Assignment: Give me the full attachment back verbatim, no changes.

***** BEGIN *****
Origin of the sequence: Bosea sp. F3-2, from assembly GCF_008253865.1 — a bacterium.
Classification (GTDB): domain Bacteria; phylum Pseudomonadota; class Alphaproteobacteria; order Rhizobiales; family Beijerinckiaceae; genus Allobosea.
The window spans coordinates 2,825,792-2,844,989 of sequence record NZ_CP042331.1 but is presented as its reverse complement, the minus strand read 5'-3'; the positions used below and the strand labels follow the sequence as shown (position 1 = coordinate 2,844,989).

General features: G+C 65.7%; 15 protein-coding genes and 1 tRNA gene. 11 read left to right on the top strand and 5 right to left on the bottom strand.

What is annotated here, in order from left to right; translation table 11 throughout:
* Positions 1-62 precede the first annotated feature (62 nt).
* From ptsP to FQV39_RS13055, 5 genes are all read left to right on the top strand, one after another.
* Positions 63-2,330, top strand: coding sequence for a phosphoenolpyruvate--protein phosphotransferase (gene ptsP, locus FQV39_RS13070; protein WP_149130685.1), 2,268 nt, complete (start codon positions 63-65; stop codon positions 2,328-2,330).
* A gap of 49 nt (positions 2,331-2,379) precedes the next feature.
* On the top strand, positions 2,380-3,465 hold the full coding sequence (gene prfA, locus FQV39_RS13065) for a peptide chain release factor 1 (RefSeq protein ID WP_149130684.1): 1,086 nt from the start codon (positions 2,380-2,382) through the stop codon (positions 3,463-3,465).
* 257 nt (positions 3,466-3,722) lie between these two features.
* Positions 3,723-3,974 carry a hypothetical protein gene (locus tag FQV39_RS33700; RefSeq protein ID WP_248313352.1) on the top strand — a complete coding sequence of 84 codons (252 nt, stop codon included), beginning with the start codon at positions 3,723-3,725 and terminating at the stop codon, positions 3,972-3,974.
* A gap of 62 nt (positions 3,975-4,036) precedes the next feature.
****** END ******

Origin of the sequence: Bosea sp. F3-2, from assembly GCF_008253865.1 — a bacterium.
Classification (GTDB): domain Bacteria; phylum Pseudomonadota; class Alphaproteobacteria; order Rhizobiales; family Beijerinckiaceae; genus Allobosea.
The window spans coordinates 2,825,792-2,844,989 of sequence record NZ_CP042331.1 but is presented as its reverse complement, the minus strand read 5'-3'; the positions used below and the strand labels follow the sequence as shown (position 1 = coordinate 2,844,989).

General features: G+C 65.7%; 15 protein-coding genes and 1 tRNA gene. 11 read left to right on the top strand and 5 right to left on the bottom strand.

What is annotated here, in order from left to right; translation table 11 throughout:
* Positions 1-62 precede the first annotated feature (62 nt).
* From ptsP to FQV39_RS13055, 5 genes are all read left to right on the top strand, one after another.
* Positions 63-2,330, top strand: coding sequence for a phosphoenolpyruvate--protein phosphotransferase (gene ptsP, locus FQV39_RS13070; protein WP_149130685.1), 2,268 nt, complete (start codon positions 63-65; stop codon positions 2,328-2,330).
* A gap of 49 nt (positions 2,331-2,379) precedes the next feature.
* On the top strand, positions 2,380-3,465 hold the full coding sequence (gene prfA, locus FQV39_RS13065) for a peptide chain release factor 1 (RefSeq protein ID WP_149130684.1): 1,086 nt from the start codon (positions 2,380-2,382) through the stop codon (positions 3,463-3,465).
* 257 nt (positions 3,466-3,722) lie between these two features.
* Positions 3,723-3,974 carry a hypothetical protein gene (locus tag FQV39_RS33700; RefSeq protein ID WP_248313352.1) on the top strand — a complete coding sequence of 84 codons (252 nt, stop codon included), beginning with the start codon at positions 3,723-3,725 and terminating at the stop codon, positions 3,972-3,974.
* A gap of 62 nt (positions 3,975-4,036) precedes the next feature.